The VELUX Daylight Symposiums held in Budapest in 2005, Bilbao 2007, Rotterdam 2009, Lausanne 2011, Copenhagen 2013, London 2015 and Berlin in 2017 have set the scene. They have brought together participants from research and practice, fields who rarely meet at conferences and the symposium has today established itself as an internationally recognized meeting point for daylight research, daylight practice and policymaking.
The first symposium concluded that daylighting researchers, educators, designers and building users were not necessarily on the same wavelength – at least not yet. However, the willingness to collaborate clearly exists.
The second symposium had a strong focus on daylight conditions in schools and the relationship between daylighting and students´ wellbeing and achievements. The symposium concluded that architects and engineers must redirect their design work towards more and better daylighting. Also, that software with good rendering capabilities in daylighting was needed.
The third Daylight Symposium focused specifically on benefits in connection with energy use and health. Worldwide, the interest in daylighting has been renewed considerably to meet future challenges in relation to energy efficiency as well as towards human health and wellbeing. The symposium concluded that daylight and its effect on human health has evolved to a unified understanding that buildings, which provide daylight are healthier places to live in.
The fourth symposium focused on daylight in a human perspective and had specific focus on the effects of daylight on building occupants. A conclusion was that we receive too little daily light doses, and that low light exposure during the day is associated with diminished health and well-being, including reduced sleep quality, depressed mood and poorer social relations – effects that place a substantial burden on individuals and the economy.
The fifth Daylight Symposium had the theme “New Eyes on Existing Buildings”, and a specific focus on the opportunities and challenges we face, when considering the need to prioritise daylight in the retrofit of existing buildings and city structures. It becomes evident, that the need to prioritise daylight in the retrofitting of existing buildings is more relevant than ever, since the majority of the existing building stock will remain in use for decades. One conclusion was that a stronger dialogue between decision and policy makers is needed. They seem to be unaware, sceptical, or even indifferent to daylighting’s effect on human well-being.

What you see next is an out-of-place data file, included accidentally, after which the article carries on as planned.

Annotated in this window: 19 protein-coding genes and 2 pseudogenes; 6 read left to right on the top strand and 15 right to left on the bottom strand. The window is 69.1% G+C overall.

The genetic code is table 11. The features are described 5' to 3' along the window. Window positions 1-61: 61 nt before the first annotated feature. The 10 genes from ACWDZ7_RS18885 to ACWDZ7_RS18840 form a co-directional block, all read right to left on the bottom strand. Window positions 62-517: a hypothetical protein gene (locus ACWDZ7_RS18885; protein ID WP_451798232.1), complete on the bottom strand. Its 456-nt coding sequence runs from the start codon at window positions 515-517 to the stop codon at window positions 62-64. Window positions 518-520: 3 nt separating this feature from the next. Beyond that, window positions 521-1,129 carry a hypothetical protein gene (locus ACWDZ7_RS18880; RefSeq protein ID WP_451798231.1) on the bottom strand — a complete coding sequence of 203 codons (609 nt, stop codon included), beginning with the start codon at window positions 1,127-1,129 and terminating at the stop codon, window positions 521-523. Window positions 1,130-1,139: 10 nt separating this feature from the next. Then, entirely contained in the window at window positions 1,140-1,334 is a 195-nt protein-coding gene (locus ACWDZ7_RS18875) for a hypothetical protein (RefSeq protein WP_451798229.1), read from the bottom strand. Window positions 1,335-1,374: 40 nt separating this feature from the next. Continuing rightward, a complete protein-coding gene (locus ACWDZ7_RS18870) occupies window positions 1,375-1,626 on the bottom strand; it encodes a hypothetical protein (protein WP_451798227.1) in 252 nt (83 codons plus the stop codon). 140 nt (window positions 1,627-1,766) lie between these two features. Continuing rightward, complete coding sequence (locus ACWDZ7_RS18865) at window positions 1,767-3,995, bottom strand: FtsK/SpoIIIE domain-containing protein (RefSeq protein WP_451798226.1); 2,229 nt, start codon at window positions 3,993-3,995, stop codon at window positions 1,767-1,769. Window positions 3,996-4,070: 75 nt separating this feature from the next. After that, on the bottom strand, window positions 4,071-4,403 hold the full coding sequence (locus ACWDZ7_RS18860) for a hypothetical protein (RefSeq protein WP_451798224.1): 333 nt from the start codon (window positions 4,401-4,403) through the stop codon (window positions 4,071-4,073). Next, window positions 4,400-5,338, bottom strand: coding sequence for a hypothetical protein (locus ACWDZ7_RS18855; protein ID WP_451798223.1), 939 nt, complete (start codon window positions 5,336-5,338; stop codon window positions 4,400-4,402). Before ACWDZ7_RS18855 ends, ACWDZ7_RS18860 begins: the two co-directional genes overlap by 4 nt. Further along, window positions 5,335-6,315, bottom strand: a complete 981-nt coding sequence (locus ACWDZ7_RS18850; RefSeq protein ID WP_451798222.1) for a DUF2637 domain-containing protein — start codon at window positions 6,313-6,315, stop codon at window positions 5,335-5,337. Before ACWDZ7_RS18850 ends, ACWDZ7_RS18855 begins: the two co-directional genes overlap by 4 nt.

The sixth symposium investigated “Daylight as a driver of change” and focused specifically on the challenges faced by today’s 24/7 society; how we live our lives with more than 90% of our daily routines happening indoors, and how it affects our synchronisation to nature. How can we ensure that our modern lifestyle is in balance with nature’s daily and seasonal cycles? How can spaces and occupants adapt to changing daily and seasonal conditions? How can architecture and daylight interact to stimulate our senses? How can we rethink our homes, workplaces and public spaces into healthier and more sustainable living environments?
The seventh and latest symposium was held under the theme “Healthy and Climate-Friendly Architecture – from knowledge to practice” and focused on the use of daylight – firstly to create buildings that promote human health and wellbeing, and secondly to minimize the negative impact of man-made structures and activities on climate change. The growing link between research and practice was emphasized by many of the 39 speakers present at the event.
All presentations from previous symposiums are available under this section.